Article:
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Sydney Water digital twins build smarter infrastructure

Digital twins are a water infrastructure focal point right now, but while utilities all over Australia are getting involved in this advanced approach to asset management, one digital engineering specialist said we’re not there just yet.

However, with careful planning and implementation, the greater extent of what digital twinning technology can offer the sector will very soon be a reality.

As part of the Water Source asset management series, we spoke to Australian Water Association Asset Management Specialist Committee member and Sydney Water Digital Engineering Integration Specialist Clarissa Phillips about how the largest utility in Australia has planned it’s digital transformation.

“We provide safe drinking water to more than five million people across Sydney, the Blue Mountains and the Illawarra, as well as recycled and wastewater treatment services,” she said.

“Sydney Water is using a digital engineering standard-based framework to improve the way our assets are planned, designed, constructed, operated and maintained throughout their lifecycle in the development of our digital twins.

“Digital twins are digital representations of physical assets, processes or systems that connect us with its physical counterpart to optimise value throughout the asset lifecycle.”

Phillips said one of Sydney Water’s core focuses is around building a better life with world-class water services and therefore digital twinning is a natural next step for the utility.

“Having a digital twin of our assets enables us to build smart cities by building more sustainable and resilient water infrastructure. This also aligns with our focus areas, including asset lifecycle, optimisation and insight-led decision making,” she said.

“The aim of Sydney Water’s digital twins in the future will be to automate asset management decisions.”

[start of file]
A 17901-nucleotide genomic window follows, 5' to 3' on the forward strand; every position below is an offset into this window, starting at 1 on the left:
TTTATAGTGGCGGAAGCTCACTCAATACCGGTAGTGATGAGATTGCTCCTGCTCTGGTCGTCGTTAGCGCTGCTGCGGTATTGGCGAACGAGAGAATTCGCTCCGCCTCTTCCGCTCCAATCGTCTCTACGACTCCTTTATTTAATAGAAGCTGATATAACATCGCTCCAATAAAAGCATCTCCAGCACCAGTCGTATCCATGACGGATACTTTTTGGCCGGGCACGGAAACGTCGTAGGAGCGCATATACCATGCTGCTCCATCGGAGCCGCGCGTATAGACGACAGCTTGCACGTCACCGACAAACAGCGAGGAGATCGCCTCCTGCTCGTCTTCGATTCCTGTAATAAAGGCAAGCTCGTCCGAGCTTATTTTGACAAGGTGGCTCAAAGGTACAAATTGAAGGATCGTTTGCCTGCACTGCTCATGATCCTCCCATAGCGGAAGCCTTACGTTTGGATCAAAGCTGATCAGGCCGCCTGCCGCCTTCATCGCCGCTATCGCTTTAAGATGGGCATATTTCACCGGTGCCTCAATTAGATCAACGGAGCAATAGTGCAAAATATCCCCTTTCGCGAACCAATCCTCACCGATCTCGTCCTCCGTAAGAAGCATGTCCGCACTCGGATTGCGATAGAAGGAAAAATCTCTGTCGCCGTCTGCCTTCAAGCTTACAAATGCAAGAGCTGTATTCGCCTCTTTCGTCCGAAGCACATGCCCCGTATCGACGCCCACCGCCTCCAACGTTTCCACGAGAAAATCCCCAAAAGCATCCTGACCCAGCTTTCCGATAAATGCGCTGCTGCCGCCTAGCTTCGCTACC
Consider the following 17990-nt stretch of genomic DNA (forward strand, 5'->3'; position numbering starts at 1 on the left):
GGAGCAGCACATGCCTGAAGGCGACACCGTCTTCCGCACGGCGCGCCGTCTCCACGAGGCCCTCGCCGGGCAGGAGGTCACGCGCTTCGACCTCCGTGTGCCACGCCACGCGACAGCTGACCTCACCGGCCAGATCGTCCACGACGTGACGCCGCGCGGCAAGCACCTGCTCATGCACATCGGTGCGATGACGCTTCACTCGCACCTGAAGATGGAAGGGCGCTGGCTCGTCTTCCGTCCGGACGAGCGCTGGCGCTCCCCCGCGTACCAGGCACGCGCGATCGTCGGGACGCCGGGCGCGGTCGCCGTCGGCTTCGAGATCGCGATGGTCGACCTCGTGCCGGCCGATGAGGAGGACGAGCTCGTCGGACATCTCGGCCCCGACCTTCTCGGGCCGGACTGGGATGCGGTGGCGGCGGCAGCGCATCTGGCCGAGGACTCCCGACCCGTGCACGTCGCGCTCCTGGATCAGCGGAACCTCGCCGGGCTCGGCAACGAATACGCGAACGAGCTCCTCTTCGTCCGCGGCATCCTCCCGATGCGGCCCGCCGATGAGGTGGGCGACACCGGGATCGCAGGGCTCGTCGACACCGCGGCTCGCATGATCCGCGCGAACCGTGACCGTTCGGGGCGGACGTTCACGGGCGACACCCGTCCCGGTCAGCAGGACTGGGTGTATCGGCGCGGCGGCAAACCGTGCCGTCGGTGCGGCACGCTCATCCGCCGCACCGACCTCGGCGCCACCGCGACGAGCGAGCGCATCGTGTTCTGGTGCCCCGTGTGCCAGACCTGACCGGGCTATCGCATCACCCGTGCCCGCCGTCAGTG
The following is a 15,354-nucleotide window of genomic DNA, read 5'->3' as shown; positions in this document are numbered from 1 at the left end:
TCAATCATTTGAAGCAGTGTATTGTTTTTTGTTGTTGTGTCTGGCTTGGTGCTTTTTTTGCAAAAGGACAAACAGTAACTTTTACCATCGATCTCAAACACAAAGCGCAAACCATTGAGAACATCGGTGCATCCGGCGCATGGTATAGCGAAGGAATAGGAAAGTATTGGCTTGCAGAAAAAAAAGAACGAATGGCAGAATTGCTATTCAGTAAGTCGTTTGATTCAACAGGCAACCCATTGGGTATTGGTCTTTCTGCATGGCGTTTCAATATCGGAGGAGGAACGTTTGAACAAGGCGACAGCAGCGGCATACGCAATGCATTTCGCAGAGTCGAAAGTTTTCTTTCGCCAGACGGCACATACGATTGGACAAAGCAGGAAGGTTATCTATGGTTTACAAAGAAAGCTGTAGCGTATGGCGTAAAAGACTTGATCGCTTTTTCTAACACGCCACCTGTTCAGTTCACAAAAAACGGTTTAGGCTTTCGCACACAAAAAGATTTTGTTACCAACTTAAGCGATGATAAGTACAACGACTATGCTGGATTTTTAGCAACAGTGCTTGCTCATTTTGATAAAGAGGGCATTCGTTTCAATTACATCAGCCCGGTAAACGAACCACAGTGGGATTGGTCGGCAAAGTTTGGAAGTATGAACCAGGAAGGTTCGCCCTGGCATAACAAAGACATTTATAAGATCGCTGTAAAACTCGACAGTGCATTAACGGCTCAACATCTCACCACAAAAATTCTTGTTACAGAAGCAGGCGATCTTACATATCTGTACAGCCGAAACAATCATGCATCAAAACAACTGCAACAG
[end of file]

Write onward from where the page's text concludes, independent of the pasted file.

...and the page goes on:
Planning for digital twins

With Sydney Water working with delivery partners across the city, Phillips said the utility has put a lot of forethought into how best to approach such a big job.

A digital twin of a Sydney Water pumping station

“We are doing this in conjunction with our delivery partners. We’ve got three consortiums delivering across three different branches: the north, the south and the west. Together, we have developed our digital engineering standard,” Phillips said.

“We’ve been developing project information models together, we are now in the design phase of our infrastructure projects, and they will become asset information models, or digital twins, that will be handed over to Sydney Water so that they can be used in a digital operating environment.

“We’ll be developing these models in stages over the next 10 years. There’s no way this work can happen overnight. It’s going to take time. A lot of water businesses are preparing to go down this path, some of us have started, but we’re not there yet.”

From year one to five, Sydney Water will build up its asset information model, with years six to 10 focused on moving the models over to Sydney Water’s digital operating environment.

“In the first year we are standardising, which means smart, virtual digital asset management and creation. The second year will focus on collaboration; we’ll be introducing new technologies, coordination practices and improved project performance,” Phillips said.